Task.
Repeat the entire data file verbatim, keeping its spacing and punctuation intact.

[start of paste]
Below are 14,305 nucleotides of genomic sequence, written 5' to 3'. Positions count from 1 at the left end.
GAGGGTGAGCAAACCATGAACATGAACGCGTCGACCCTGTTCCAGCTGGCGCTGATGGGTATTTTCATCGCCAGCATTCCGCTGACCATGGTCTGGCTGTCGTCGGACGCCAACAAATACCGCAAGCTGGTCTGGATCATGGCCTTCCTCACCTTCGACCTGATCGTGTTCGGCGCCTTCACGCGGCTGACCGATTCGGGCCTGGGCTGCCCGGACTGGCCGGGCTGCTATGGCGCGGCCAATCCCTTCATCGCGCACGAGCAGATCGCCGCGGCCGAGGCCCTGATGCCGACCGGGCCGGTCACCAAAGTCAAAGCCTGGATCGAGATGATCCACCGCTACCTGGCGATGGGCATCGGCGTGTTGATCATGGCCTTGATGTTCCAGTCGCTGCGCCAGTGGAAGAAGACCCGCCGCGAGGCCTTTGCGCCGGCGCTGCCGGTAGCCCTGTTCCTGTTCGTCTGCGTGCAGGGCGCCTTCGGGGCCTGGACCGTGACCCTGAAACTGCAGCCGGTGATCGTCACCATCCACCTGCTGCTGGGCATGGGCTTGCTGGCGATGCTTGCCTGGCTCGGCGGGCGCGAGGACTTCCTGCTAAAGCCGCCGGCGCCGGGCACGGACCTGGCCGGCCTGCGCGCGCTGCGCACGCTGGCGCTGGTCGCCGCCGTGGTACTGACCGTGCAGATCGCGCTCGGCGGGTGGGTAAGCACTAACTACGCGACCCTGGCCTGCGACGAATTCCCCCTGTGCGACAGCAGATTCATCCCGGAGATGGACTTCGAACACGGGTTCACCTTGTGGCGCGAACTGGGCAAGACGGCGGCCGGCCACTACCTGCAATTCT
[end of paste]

Below are 14,305 nucleotides of genomic sequence, written 5' to 3'. Positions count from 1 at the left end.
GAGGGTGAGCAAACCATGAACATGAACGCGTCGACCCTGTTCCAGCTGGCGCTGATGGGTATTTTCATCGCCAGCATTCCGCTGACCATGGTCTGGCTGTCGTCGGACGCCAACAAATACCGCAAGCTGGTCTGGATCATGGCCTTCCTCACCTTCGACCTGATCGTGTTCGGCGCCTTCACGCGGCTGACCGATTCGGGCCTGGGCTGCCCGGACTGGCCGGGCTGCTATGGCGCGGCCAATCCCTTCATCGCGCACGAGCAGATCGCCGCGGCCGAGGCCCTGATGCCGACCGGGCCGGTCACCAAAGTCAAAGCCTGGATCGAGATGATCCACCGCTACCTGGCGATGGGCATCGGCGTGTTGATCATGGCCTTGATGTTCCAGTCGCTGCGCCAGTGGAAGAAGACCCGCCGCGAGGCCTTTGCGCCGGCGCTGCCGGTAGCCCTGTTCCTGTTCGTCTGCGTGCAGGGCGCCTTCGGGGCCTGGACCGTGACCCTGAAACTGCAGCCGGTGATCGTCACCATCCACCTGCTGCTGGGCATGGGCTTGCTGGCGATGCTTGCCTGGCTCGGCGGGCGCGAGGACTTCCTGCTAAAGCCGCCGGCGCCGGGCACGGACCTGGCCGGCCTGCGCGCGCTGCGCACGCTGGCGCTGGTCGCCGCCGTGGTACTGACCGTGCAGATCGCGCTCGGCGGGTGGGTAAGCACTAACTACGCGACCCTGGCCTGCGACGAATTCCCCCTGTGCGACAGCAGATTCATCCCGGAGATGGACTTCGAACACGGGTTCACCTTGTGGCGCGAACTGGGCAAGACGGCGGCCGGCCACTACCTGCAATTCT